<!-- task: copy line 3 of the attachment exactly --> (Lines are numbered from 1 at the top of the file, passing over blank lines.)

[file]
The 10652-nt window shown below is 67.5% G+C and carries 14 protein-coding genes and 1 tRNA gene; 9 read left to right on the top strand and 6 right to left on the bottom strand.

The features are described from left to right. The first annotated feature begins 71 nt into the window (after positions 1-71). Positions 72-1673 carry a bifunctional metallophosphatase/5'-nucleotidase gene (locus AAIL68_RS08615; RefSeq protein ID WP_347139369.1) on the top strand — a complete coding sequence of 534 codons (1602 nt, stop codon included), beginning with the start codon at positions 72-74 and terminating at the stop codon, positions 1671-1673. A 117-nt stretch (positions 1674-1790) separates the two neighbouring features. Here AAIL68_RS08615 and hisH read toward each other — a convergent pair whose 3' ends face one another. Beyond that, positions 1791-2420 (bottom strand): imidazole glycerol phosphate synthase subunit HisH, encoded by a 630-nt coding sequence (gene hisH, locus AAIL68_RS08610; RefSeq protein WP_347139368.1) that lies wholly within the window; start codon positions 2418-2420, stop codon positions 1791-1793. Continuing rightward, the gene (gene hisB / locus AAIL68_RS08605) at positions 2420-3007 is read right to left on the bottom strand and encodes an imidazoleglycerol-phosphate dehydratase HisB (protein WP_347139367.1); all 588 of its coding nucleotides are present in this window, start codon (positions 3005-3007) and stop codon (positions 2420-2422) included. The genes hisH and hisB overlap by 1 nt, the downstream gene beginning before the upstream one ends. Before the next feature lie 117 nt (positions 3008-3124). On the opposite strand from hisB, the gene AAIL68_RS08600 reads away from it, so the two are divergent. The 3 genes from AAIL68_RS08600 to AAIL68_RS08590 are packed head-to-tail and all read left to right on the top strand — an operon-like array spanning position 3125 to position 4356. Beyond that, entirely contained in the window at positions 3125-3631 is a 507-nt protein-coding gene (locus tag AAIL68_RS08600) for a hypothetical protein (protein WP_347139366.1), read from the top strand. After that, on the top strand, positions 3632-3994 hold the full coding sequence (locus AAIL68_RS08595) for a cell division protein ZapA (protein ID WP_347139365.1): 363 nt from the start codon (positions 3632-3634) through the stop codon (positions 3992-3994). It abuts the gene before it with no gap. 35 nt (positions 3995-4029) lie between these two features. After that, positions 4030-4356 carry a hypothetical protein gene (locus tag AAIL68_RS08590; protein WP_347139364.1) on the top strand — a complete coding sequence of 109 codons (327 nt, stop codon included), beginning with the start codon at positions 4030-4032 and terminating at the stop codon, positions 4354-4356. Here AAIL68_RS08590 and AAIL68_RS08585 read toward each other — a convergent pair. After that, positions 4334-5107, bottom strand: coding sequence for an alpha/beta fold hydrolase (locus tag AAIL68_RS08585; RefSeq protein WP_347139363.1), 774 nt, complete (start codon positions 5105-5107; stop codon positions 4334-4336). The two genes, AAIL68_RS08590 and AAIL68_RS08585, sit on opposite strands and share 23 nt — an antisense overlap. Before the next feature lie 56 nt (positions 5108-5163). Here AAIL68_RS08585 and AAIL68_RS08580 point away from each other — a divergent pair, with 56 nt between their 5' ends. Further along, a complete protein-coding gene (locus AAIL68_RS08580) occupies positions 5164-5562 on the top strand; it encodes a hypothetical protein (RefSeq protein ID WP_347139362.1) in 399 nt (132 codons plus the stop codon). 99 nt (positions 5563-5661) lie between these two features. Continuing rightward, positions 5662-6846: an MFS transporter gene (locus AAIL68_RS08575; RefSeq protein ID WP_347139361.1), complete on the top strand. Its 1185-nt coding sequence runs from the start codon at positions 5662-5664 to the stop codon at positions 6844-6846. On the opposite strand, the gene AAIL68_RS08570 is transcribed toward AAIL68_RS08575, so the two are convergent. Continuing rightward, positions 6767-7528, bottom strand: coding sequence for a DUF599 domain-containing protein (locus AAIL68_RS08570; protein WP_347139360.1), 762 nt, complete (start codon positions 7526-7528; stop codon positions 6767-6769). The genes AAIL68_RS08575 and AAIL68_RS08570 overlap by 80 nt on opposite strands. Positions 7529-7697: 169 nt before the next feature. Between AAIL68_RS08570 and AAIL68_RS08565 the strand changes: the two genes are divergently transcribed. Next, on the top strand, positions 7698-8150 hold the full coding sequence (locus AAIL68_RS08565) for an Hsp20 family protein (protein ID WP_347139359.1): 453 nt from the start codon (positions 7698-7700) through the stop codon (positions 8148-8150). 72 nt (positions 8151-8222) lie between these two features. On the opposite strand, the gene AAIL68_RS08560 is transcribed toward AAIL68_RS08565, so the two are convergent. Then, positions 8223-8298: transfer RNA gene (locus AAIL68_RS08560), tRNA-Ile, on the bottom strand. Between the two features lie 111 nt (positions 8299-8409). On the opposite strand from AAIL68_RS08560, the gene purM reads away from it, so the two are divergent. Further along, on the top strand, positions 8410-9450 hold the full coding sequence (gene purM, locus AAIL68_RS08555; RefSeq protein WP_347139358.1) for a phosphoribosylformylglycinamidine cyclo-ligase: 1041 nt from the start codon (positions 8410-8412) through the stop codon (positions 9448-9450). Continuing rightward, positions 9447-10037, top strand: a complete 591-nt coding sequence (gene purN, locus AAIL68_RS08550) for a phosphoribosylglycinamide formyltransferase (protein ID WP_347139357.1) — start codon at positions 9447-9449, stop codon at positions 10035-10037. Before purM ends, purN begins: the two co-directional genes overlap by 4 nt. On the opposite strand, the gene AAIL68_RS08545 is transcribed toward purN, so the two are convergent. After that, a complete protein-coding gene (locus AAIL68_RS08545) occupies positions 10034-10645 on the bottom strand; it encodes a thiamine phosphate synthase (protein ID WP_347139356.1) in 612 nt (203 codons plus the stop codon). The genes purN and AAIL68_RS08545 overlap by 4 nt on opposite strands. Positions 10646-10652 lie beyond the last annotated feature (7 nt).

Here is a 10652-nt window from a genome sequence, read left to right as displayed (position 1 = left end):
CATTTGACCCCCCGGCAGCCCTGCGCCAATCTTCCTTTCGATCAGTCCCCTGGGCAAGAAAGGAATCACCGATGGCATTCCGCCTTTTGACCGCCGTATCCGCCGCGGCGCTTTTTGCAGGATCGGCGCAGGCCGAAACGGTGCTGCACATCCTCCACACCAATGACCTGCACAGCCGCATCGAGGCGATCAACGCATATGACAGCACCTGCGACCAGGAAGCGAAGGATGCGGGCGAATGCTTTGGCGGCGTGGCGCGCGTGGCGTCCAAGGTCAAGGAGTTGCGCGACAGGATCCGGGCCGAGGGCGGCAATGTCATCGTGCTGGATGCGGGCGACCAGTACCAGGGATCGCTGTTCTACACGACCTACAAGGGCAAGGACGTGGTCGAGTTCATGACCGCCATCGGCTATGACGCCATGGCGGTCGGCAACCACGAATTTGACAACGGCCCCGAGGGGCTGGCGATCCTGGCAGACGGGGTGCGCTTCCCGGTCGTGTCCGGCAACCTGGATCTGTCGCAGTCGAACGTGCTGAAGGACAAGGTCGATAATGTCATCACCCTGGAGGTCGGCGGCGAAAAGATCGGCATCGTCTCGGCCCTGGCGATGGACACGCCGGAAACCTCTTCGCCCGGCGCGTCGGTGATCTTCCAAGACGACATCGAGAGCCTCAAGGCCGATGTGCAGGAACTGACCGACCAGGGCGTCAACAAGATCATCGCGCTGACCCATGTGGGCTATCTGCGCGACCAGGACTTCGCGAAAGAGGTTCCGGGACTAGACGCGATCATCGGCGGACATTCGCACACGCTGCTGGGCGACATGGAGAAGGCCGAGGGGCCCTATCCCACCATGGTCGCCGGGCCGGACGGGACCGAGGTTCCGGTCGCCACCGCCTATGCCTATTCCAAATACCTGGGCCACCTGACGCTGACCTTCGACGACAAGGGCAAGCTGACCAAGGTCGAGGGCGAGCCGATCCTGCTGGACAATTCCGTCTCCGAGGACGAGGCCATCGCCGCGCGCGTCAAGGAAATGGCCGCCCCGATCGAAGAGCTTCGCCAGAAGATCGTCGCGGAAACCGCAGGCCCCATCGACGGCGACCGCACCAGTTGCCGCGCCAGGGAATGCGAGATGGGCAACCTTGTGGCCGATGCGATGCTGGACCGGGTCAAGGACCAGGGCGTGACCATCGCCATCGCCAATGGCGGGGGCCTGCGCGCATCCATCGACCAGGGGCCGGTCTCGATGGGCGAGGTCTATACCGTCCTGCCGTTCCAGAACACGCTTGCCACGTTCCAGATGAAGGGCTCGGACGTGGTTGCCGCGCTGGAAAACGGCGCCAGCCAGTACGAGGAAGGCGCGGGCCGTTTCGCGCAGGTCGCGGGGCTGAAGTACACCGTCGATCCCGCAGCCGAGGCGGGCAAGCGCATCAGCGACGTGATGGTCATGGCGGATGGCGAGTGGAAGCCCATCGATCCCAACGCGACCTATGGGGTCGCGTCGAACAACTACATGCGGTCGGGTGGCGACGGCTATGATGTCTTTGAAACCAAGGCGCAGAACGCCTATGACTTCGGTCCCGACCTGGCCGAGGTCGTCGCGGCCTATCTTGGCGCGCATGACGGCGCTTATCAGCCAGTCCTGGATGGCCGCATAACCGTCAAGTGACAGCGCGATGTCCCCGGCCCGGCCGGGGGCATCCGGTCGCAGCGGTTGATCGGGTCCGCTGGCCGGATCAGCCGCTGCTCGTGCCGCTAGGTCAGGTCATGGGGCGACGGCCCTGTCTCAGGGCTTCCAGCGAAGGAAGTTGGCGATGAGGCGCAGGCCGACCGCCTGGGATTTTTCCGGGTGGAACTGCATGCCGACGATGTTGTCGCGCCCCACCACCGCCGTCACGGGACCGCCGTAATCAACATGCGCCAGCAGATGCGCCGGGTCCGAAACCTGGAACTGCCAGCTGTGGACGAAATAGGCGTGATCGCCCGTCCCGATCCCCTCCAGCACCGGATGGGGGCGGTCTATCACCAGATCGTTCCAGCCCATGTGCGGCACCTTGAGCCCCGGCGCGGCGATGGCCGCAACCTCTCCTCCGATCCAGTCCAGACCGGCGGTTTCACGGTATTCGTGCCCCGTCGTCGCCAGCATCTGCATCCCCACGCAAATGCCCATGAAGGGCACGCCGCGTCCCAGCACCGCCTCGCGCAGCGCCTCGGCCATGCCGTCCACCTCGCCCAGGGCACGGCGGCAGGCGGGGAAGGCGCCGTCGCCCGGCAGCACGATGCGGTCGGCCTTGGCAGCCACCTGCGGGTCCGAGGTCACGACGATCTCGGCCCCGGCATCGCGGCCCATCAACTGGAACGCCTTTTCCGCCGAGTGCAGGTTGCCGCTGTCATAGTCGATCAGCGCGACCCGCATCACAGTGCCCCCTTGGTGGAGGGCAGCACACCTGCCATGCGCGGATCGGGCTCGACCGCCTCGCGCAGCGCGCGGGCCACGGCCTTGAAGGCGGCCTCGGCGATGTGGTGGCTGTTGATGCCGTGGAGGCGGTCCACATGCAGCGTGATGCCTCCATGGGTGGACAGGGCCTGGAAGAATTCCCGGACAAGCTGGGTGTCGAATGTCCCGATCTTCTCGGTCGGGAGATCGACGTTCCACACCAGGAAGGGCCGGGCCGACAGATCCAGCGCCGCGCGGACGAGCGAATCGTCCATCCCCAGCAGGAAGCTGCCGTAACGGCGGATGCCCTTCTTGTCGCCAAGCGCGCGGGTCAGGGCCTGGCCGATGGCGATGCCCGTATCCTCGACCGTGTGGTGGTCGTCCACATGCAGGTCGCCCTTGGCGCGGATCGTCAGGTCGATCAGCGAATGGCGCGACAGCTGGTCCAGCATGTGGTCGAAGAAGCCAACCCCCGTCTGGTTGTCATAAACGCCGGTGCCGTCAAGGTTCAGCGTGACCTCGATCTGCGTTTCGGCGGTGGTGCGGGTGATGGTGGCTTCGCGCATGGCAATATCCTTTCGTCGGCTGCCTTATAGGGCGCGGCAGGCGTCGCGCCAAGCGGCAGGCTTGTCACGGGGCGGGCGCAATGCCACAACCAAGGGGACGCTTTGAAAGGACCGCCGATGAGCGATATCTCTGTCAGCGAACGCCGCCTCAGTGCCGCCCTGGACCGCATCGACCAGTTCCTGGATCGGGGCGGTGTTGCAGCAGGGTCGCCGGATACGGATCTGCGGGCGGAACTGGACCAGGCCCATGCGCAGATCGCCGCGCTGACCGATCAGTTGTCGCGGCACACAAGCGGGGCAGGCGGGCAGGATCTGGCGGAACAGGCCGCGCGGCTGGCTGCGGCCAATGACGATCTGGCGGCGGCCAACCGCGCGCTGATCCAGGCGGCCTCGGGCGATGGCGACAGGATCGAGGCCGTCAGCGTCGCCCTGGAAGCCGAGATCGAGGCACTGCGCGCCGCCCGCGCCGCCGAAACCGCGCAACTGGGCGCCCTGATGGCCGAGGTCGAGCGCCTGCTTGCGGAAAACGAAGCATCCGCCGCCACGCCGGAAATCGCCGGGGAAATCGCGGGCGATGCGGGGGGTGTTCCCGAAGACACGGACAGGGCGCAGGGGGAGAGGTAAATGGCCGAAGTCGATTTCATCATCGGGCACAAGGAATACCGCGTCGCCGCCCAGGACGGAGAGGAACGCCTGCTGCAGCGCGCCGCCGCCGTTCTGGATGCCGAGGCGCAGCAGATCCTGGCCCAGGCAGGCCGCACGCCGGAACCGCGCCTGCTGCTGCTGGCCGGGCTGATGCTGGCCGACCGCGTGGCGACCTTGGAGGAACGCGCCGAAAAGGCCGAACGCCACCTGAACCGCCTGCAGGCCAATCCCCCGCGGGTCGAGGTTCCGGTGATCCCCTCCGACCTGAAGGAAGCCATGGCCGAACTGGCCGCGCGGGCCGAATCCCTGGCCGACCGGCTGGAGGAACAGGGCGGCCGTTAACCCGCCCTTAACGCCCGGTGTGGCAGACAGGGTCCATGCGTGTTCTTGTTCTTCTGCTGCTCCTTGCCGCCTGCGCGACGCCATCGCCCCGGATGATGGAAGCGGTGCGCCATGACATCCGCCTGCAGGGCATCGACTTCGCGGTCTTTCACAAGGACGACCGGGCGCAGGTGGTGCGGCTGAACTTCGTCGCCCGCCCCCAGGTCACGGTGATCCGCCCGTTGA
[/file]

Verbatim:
Here is a 10652-nt window from a genome sequence, read left to right as displayed (position 1 = left end):